Saturday, May 28, 2011
By Nefertiti Martin
Today’s guest post by Girls for Gender Equity (http://www.ggenyc.org) community organizer Nefertiti Martin is part of the Hey, Shorty! Virtual Book Tour. Check out this link (http://www.heyshortyontheroad.com/tourdates) to see other stops on the Tour and find out how you are able to support it too!
Sexual harassment is unwanted and unwelcome sexual attention that can come from anyone to anyone no matter what race, gender, class, sex, age, size, etc. LGBTQ-based harassment is often viewed now as “bullying,” but the Coalition for Gender Equity in Schools strongly believes that LGBTQ-based harassment is, in fact, a form of sexual harassment. The negative attention one receives through this harassment is based on one’s perceived or actual sexual orientation.
Once I found myself sitting in class, yelling to the top of my lungs at some kid because he said, “George Bush is gay!” I wasn’t defending the former president, or even myself, who was quietly queer at the time. I was defending my best friend who was openly gay and sitting in class with me, which rarely happened since he rarely came to school. I knew he went through a lot at home, and when he did come to school, it wasn’t a great experience, to say the least. I was defending him for the times when I could not before. I heard rumors about how the guys “bullied” him in the boys’ locker room. I could only imagine what that bullying must’ve been like for him in that space, knowing how sexually explicit the boys could be, how everyone openly ridiculed and speculated around his sexuality, and how he had to change clothes there alone, without school staff present.
I couldn’t be in the boys’ locker room with him, but I was there in the classroom, and I could do something then. I risked getting detention or being jumped after school, but it was worth it. It was only after I cursed the kid out that the teacher even said anything. The teacher really didn’t know what to say beyond the comment that was made was intolerable in his classroom.
Eventually, with support from a number of teachers, my best friend and I founded a gay-straight alliance. We created a safe and welcoming space for people like us to be during lunch. We both left the school shortly after the creation of this space, but we knew it was important for us to establish this group before we left, in hopes that the kids who came after us would have a much better experience than we did. It’s been almost 5 years, and the group still exists today.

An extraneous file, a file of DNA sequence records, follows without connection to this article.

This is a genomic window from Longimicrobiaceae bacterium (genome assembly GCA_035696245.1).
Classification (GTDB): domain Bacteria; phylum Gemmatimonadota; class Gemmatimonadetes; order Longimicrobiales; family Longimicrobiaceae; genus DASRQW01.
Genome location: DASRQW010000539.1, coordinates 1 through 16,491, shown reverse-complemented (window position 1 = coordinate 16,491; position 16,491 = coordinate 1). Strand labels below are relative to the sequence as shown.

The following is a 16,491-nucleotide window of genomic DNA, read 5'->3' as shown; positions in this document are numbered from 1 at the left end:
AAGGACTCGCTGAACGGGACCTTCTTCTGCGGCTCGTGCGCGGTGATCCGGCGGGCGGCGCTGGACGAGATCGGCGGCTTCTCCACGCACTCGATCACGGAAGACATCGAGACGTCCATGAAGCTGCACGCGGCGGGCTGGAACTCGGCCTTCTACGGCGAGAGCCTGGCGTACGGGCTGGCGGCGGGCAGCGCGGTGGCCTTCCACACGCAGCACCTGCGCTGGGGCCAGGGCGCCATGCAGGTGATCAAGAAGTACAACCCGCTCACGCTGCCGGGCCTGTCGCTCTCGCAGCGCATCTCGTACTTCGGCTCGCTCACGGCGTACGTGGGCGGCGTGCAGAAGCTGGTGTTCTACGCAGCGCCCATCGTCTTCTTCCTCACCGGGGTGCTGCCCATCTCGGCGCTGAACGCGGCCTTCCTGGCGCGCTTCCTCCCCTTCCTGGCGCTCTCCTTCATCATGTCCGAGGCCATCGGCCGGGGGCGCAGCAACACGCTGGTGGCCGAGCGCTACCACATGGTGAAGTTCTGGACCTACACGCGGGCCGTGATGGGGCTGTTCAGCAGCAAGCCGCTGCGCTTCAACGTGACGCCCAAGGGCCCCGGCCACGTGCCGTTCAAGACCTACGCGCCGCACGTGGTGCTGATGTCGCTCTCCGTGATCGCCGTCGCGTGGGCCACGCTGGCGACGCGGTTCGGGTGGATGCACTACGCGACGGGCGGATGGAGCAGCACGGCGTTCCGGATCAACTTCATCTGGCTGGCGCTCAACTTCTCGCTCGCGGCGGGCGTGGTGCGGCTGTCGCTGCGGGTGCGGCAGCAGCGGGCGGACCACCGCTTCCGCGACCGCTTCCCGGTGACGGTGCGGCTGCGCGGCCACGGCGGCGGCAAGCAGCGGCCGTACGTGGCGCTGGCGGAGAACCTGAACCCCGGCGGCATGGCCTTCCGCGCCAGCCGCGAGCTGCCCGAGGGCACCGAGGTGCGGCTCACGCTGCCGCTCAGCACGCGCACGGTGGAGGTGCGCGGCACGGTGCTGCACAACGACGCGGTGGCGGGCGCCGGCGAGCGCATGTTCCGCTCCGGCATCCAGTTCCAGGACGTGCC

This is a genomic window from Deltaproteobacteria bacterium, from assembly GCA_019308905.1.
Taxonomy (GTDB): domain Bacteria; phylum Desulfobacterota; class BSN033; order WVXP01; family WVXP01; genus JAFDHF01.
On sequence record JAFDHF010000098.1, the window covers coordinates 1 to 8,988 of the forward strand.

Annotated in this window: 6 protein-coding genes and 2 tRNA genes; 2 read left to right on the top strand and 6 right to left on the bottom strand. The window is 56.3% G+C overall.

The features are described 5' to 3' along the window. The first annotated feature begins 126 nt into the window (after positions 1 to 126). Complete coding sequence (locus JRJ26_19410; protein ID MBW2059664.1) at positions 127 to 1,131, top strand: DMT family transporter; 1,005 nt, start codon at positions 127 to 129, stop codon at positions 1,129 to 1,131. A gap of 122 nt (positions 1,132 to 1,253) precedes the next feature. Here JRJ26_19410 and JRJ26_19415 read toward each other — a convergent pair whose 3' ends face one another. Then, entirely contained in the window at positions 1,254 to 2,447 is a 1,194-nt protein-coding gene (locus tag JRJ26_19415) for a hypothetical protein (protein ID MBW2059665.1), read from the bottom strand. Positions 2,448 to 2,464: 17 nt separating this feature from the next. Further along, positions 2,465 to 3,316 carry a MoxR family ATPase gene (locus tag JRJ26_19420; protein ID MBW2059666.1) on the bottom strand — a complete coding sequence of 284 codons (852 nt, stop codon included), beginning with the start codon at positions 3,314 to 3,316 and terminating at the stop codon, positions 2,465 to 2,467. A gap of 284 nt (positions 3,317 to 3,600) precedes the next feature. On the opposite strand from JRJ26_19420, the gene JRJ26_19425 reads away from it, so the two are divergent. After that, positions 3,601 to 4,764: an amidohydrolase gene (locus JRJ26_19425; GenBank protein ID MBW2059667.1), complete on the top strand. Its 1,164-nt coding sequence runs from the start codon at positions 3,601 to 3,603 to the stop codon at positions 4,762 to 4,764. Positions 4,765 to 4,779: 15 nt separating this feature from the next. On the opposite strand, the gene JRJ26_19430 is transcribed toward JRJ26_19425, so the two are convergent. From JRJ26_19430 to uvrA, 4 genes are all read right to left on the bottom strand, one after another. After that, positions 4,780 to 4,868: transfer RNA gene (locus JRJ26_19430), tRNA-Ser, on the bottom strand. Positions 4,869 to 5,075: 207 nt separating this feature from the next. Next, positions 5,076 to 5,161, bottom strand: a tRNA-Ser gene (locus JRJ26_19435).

Thinking back on it now, our entire school should’ve been a safe and welcoming space for everyone. But the reality is that safety is not guaranteed in every school environment. I don’t blame the kid who I called out in class, or the teacher who didn’t know what to say, or the kids who bullied my best friend whenever he actually showed up at school. There’s no blame to place on individuals really, when we’re not taught to address things like this, and society teaches us how to mistreat one another, and schools seem to exist only to educate academically. No one ever spoke to students or the school community as whole about acceptance of LGBTQ or any other identities. It was left up to those of us who got tired of being mistreated to create a safe haven for ourselves and educate those we could. It should not have been left up to us.
Protocol to address harassment exists even before an incidence occurs. Title IX (http://www.titleix.info/10-Key-Areas-of-Title-IX/Sexual-Harassment.aspx) exists. Respect for All (http://schools.nyc.gov/RulesPolicies/RespectforAll/default.htm) exists. And it is up to the school community -- including parents, staff, and students -- to foster a true sense of community through enforcing and upholding the values created to ensure the safety of all students.
LGBT-based harassment is not just bullying; it’s sexual harassment. Sexual harassment is not just being made to feel uncomfortable. It is also being made to feel unsafe, and therefore, sexual harassment is an issue of safety. Safety must be addressed in preventative measures, not reactionary measures or measures to tolerate and not truly appreciate all identities. Safety is about caring and being educated and having enough understanding to respect those around you. We must shift our school and social culture to one that celebrates who we are instead of maintaining our current culture of fear and violence.
Nefertiti Martin is a self-identified queer young woman of color. Her community activist spirit and passion for learning has led her to participate in various organizations that work to advance LGBT youth, women, and people of color communities, including The Possibility Project (formerly known as City At Peace NY), FIERCE, the Hetrick-Martin Institute, In the Life Media, the Lesbian Cancer Initiative, and Theatre Askew Youth Performance Experience. Nefertiti is a former Sisters in Strength youth organizer (2008-2009) at Girls for Gender Equity, and now works there as a Community Organizer. Nefertiti desires to continue on her ever-winding path of financial and spiritual empowerment. She resides in the Bronx.